Are you more interested in something sounding aristocratic? You can try out a Buick Regal, a Lincoln Continental, the Dodge St. Regis, or the Buick Park Avenue. Do you prefer a European flair to the name? If so, then drive a Lincoln Versailles, Pontiac Parisienne, Buick LeSabre, or Chrysler LeBaron. Of course, if you fancy yourself a good citizen type, you can go for a Honda Civic, Acura Integra or Plymouth Reliant. Are you an animal lover at heart? In that case, sign up to buy a Ford Mustang, Mercury Cougar, Corvette Stingray, Plymouth Barracuda, Ford Thunderbird, or Pontiac Firebird. Do you want to go vroom, vroom on the open road? If so, then you should buy the Triumph Spitfire or the Pontiac Grand Prix.
Though the foregoing cars (and quite a few others) were given names intended to conjure up a certain image with the potential buyer, there are some automotive names that had no meaning prior to their being assigned to a particular car or car manufacturer. Thus, we end up with vehicle names like Impreza, Corolla, Maxima, Altima, and Acura. However, manufacturers can end up with unforeseen problems after naming a particular vehicle.
General Motors produces the Buick LaCrosse. When you first hear that name, you may think the name has an aristocratic, French sound to it or you may think sporty (after all, lacrosse is a popular sport in many regions.). Unfortunately, when General Motors was about to offer the vehicle for sale in Canada, someone learned that the name of the car translated into a slang phrase among French-Canadian teens for a certain sexual technique. General Motors changed the car’s name to Buick Allure for models sold in Canada.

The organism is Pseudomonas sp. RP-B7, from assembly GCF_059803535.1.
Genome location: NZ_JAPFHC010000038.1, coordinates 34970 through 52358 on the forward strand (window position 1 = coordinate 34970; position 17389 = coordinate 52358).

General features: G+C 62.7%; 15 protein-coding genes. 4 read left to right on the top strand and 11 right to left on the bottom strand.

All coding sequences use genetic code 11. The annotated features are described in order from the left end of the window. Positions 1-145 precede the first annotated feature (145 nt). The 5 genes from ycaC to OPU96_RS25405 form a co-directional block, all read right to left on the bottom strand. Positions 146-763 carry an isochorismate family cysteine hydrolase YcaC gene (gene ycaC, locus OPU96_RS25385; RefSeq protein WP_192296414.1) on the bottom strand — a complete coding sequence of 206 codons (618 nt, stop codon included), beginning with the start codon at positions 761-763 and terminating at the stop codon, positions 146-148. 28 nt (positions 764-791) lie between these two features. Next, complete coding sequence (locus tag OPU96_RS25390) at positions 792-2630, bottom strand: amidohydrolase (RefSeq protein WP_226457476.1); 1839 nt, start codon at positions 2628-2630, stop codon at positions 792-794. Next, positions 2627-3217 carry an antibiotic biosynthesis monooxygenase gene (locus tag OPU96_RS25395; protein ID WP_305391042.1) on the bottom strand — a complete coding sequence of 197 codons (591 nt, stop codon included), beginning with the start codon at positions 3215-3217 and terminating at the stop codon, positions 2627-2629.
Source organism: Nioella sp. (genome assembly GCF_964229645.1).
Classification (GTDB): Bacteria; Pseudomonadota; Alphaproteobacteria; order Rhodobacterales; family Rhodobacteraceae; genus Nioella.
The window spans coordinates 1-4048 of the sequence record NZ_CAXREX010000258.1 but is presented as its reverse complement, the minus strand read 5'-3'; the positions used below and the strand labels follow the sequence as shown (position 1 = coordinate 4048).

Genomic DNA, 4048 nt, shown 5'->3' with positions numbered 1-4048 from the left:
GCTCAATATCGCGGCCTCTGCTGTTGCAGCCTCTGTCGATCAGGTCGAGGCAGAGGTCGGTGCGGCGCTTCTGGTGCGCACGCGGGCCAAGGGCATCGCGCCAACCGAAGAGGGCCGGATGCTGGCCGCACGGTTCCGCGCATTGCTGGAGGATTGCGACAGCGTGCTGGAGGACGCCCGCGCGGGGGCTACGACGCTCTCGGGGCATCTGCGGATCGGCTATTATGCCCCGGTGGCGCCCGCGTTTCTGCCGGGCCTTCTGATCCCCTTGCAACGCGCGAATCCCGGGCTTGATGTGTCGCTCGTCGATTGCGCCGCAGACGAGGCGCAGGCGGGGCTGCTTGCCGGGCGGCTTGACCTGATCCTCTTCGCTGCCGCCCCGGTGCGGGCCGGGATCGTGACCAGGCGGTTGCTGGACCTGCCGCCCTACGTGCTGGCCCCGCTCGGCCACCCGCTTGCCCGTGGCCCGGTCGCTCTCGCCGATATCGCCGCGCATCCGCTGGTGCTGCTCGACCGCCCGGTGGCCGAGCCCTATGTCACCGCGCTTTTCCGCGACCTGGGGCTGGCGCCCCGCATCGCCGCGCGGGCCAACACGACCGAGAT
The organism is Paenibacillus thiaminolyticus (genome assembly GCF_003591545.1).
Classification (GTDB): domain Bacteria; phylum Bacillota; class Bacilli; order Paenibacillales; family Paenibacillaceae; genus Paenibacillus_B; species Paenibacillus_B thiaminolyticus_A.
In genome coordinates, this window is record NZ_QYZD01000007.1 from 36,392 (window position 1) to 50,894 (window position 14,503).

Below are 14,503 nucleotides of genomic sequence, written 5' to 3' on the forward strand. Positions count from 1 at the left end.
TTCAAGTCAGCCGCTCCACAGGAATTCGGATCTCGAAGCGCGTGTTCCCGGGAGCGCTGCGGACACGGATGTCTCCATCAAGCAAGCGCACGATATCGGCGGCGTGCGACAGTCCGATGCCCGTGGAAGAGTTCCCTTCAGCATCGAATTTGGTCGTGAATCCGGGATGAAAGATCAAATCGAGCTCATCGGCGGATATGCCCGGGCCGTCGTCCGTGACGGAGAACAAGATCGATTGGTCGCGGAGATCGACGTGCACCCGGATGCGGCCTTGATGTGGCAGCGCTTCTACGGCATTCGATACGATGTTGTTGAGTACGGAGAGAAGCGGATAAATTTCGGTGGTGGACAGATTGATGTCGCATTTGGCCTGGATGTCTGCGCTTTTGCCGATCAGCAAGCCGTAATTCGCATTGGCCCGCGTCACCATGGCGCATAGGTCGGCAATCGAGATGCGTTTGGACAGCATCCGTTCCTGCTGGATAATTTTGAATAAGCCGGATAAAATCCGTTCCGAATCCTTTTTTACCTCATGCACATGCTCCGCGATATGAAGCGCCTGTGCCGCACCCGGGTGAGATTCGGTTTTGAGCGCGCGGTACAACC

Volkswagen management probably thought it was safe when it introduced the Touareg, its SUV model. Well, it turns out that the Tuareg (but also Twareg and Touareg) are a nomadic people who are the principal inhabitants of the Saharan interior of North Africa. Unfortunately, that same group of people traded in slaves for a number of years into the 20th century. Fortunately, not too many people are likely familiar with those peoples and even less knowledgeable about their slave-owning past habits.